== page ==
Prince Charles is expected to fork out millions of pounds for his son’s wedding, royal aides said last night. But Prince William and Kate Middleton’s ceremony will still leave the taxpayer with a security tab of tens of millions of pounds as the rest of recession-hit Britain tightens its belt. Last night it was looking increasingly likely that the Prince of Wales, with possible assistance from his mother the Queen, will fund the ceremony and reception.
Kate’s parents, Michael and Carole, will not be asked to make a contribution. Charles would fund the wedding by digging into his wealth from the Duchy of Cornwall estate, estimated to be worth £1billion.
St James’s Palace, which represents William and Kate, said they will have an austere ceremony that will not weigh too heavily on taxpayers.
Plans are being drawn up in the knowledge that an ostentatious display would sit uneasily alongside cuts unveiled in last month’s Comprehensive Spending Review, which could see half a million lose their jobs in the next five years.
But even Charles and Camilla’s ‘modest’ register officer wedding five years ago cost £5million, while Charles and Diana’s ceremony at St Paul’s Cathedral cost £4million back in 1981.
Next year’s event will dwarf these figures, with some estimates suggesting it could reach between £20million and £40million.
The Palace insisted details of the arrangement are still being worked out, as William and Kate sat down for intense planning meetings with staff.
But a senior courtier said: ‘Both the Prince of Wales and the Queen will contribute towards the cost of the wedding. It will be a family contribution. In particular, if the reception is held at Buckingham Palace, the Queen will pay for that.’
Traditionally, the father of the bride pays for his daughter’s wedding. But in this case it is thought Mr Middleton will not be pressured to pitch in.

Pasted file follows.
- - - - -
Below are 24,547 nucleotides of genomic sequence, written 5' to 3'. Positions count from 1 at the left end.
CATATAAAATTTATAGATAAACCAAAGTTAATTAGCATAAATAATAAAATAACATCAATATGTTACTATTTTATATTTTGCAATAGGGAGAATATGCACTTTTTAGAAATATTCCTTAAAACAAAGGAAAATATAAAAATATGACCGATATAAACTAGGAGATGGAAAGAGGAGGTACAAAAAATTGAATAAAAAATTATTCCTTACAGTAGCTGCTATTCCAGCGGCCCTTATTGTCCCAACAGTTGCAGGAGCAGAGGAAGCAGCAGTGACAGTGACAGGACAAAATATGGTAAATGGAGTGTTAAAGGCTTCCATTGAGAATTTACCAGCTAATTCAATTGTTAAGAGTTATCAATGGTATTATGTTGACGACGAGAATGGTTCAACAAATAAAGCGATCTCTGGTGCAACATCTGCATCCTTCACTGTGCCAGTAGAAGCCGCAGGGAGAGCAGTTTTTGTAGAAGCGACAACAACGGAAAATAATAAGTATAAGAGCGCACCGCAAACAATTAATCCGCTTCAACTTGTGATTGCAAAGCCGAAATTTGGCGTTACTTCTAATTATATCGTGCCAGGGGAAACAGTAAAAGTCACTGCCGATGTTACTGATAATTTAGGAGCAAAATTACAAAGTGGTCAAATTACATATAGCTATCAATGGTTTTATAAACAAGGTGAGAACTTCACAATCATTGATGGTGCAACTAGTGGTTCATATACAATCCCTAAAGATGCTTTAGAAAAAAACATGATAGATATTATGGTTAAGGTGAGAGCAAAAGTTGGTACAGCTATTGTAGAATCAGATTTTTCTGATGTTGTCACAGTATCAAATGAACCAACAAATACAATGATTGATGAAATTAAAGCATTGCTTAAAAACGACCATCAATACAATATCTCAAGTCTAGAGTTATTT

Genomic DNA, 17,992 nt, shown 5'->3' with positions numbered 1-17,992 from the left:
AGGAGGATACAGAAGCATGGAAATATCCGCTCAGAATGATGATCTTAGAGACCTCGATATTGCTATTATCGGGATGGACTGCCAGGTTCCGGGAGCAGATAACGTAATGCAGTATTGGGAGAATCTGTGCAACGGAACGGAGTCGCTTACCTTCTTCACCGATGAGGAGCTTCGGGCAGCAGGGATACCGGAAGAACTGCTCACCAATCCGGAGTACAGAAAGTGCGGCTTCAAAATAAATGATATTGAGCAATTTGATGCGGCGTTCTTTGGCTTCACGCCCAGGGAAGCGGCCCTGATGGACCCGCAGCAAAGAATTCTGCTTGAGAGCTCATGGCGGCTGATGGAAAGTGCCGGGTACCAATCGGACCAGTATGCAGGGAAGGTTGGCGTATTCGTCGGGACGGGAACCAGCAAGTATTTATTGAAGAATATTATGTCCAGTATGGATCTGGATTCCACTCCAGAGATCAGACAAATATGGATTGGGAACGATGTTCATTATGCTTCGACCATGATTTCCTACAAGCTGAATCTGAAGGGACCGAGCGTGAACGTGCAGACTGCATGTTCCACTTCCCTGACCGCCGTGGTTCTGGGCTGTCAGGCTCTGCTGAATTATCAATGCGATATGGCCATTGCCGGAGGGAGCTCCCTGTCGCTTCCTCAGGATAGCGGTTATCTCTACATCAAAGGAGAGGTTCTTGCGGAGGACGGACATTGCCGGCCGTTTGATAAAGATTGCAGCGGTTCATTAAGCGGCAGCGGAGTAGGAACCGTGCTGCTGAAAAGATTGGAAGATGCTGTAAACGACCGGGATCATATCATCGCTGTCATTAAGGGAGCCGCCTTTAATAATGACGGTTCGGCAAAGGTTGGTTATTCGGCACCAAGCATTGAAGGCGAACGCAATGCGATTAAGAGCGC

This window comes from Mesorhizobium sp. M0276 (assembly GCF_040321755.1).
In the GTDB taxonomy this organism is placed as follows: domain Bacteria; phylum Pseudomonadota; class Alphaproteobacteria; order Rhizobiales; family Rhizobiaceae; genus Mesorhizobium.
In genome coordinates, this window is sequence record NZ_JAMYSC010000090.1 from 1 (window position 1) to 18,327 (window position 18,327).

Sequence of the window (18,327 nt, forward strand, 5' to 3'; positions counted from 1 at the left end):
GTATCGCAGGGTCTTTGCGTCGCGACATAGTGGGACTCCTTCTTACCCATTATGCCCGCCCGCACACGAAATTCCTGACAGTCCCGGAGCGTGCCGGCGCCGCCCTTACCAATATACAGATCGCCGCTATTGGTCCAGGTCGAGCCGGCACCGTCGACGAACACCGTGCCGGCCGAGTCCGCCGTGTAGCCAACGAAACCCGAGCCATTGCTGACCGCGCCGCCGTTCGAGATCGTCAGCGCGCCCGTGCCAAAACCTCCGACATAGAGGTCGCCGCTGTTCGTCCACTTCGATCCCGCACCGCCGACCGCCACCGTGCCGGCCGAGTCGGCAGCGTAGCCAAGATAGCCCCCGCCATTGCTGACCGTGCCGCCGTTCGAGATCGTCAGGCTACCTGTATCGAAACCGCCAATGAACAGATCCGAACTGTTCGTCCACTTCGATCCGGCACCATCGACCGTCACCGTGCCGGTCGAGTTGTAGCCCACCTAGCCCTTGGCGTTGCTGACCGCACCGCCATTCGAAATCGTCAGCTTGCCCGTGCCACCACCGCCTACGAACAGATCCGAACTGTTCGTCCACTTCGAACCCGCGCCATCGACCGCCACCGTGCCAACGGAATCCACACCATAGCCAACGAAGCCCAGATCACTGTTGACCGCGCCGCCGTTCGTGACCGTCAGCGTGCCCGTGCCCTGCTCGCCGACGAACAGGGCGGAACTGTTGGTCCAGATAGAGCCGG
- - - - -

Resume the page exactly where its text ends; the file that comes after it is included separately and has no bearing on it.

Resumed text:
Well-heeled: Michael and Carole Middleton are not expected to be asked to contribute
Sources suggested his family, which runs a small party planning business, are likely to offer to pay for Kate’s dress or the pair’s honeymoon, but this would be of their own volition.
A bespoke dress can be bought for as little as £6,000 but would reach five figures for a designer label and could end up costing as much as £100,000.
Professor Gary Slapper, a constitutional expert at the Open University, said: ‘Funding for the wedding could of course come from public funds, as the monarchy is a key part of our constitution.
‘But the monarchy is dependent on public goodwill, and with all the talk of austerity, it will be difficult to suggest that a particularly extravagant wedding should be borne by the public. I would think their private wealth would be a more intelligent source of money. It would be much more likely to come from Prince Charles.’
Prince Charles' wedding to Diana in 1981 was extravagant and William is under pressure to rein his in Charles is expected to offer to pay for the venue – Westminster Abbey – and the private wedding breakfast out of his private funds. But the source of the funding for a banquet for visiting heads of state remains unclear. The wedding will not be classed as a state occasion because William is not yet a direct heir to the throne, another reason why his family will be expected to pay out. But taxpayers will still have to pay the enormous police bill. The G20 protests in London last year ran up a £7.4million bill for the Metropolitan Police.
A two-day lock-down in the centre of the capital and the involvement of dignitaries from the around the world could triple that figure to £20million.
A well-placed security source told the Mail: ‘It all depends on how big it will be and how many world leaders and VIPs will be invited. The more there are the more it will cost.’